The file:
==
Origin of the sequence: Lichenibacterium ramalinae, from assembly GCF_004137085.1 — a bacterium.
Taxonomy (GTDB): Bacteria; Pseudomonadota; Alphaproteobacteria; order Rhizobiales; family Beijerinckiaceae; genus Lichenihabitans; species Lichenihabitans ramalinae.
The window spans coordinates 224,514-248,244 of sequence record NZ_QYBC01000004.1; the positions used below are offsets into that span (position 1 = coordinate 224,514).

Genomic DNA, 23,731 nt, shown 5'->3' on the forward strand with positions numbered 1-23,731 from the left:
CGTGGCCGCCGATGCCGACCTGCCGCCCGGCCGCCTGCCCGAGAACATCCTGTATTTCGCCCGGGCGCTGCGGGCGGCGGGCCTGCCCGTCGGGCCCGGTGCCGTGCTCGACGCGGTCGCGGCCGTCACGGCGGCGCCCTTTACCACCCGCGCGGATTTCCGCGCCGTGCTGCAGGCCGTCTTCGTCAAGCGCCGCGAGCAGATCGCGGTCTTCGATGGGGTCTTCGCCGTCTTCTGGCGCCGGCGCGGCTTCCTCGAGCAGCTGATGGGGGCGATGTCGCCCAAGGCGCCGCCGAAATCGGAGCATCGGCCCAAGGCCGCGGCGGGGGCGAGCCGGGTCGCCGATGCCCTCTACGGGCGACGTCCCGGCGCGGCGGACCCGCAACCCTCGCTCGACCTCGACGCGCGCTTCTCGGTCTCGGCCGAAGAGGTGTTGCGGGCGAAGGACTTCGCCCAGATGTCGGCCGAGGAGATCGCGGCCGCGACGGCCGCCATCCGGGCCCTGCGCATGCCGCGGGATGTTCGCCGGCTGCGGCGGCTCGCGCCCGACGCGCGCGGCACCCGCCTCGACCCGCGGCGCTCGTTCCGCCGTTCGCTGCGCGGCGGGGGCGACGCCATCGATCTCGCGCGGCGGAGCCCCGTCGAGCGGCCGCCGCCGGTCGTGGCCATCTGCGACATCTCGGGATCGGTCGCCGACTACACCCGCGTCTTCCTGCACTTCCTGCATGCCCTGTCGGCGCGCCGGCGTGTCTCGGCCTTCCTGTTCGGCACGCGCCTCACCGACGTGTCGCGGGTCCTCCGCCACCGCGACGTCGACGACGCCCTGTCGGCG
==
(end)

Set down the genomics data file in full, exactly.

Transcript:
Origin of the sequence: Lichenibacterium ramalinae, from assembly GCF_004137085.1 — a bacterium.
Taxonomy (GTDB): Bacteria; Pseudomonadota; Alphaproteobacteria; order Rhizobiales; family Beijerinckiaceae; genus Lichenihabitans; species Lichenihabitans ramalinae.
The window spans coordinates 224,514-248,244 of sequence record NZ_QYBC01000004.1; the positions used below are offsets into that span (position 1 = coordinate 224,514).

Genomic DNA, 23,731 nt, shown 5'->3' on the forward strand with positions numbered 1-23,731 from the left:
CGTGGCCGCCGATGCCGACCTGCCGCCCGGCCGCCTGCCCGAGAACATCCTGTATTTCGCCCGGGCGCTGCGGGCGGCGGGCCTGCCCGTCGGGCCCGGTGCCGTGCTCGACGCGGTCGCGGCCGTCACGGCGGCGCCCTTTACCACCCGCGCGGATTTCCGCGCCGTGCTGCAGGCCGTCTTCGTCAAGCGCCGCGAGCAGATCGCGGTCTTCGATGGGGTCTTCGCCGTCTTCTGGCGCCGGCGCGGCTTCCTCGAGCAGCTGATGGGGGCGATGTCGCCCAAGGCGCCGCCGAAATCGGAGCATCGGCCCAAGGCCGCGGCGGGGGCGAGCCGGGTCGCCGATGCCCTCTACGGGCGACGTCCCGGCGCGGCGGACCCGCAACCCTCGCTCGACCTCGACGCGCGCTTCTCGGTCTCGGCCGAAGAGGTGTTGCGGGCGAAGGACTTCGCCCAGATGTCGGCCGAGGAGATCGCGGCCGCGACGGCCGCCATCCGGGCCCTGCGCATGCCGCGGGATGTTCGCCGGCTGCGGCGGCTCGCGCCCGACGCGCGCGGCACCCGCCTCGACCCGCGGCGCTCGTTCCGCCGTTCGCTGCGCGGCGGGGGCGACGCCATCGATCTCGCGCGGCGGAGCCCCGTCGAGCGGCCGCCGCCGGTCGTGGCCATCTGCGACATCTCGGGATCGGTCGCCGACTACACCCGCGTCTTCCTGCACTTCCTGCATGCCCTGTCGGCGCGCCGGCGTGTCTCGGCCTTCCTGTTCGGCACGCGCCTCACCGACGTGTCGCGGGTCCTCCGCCACCGCGACGTCGACGACGCCCTGTCGGCG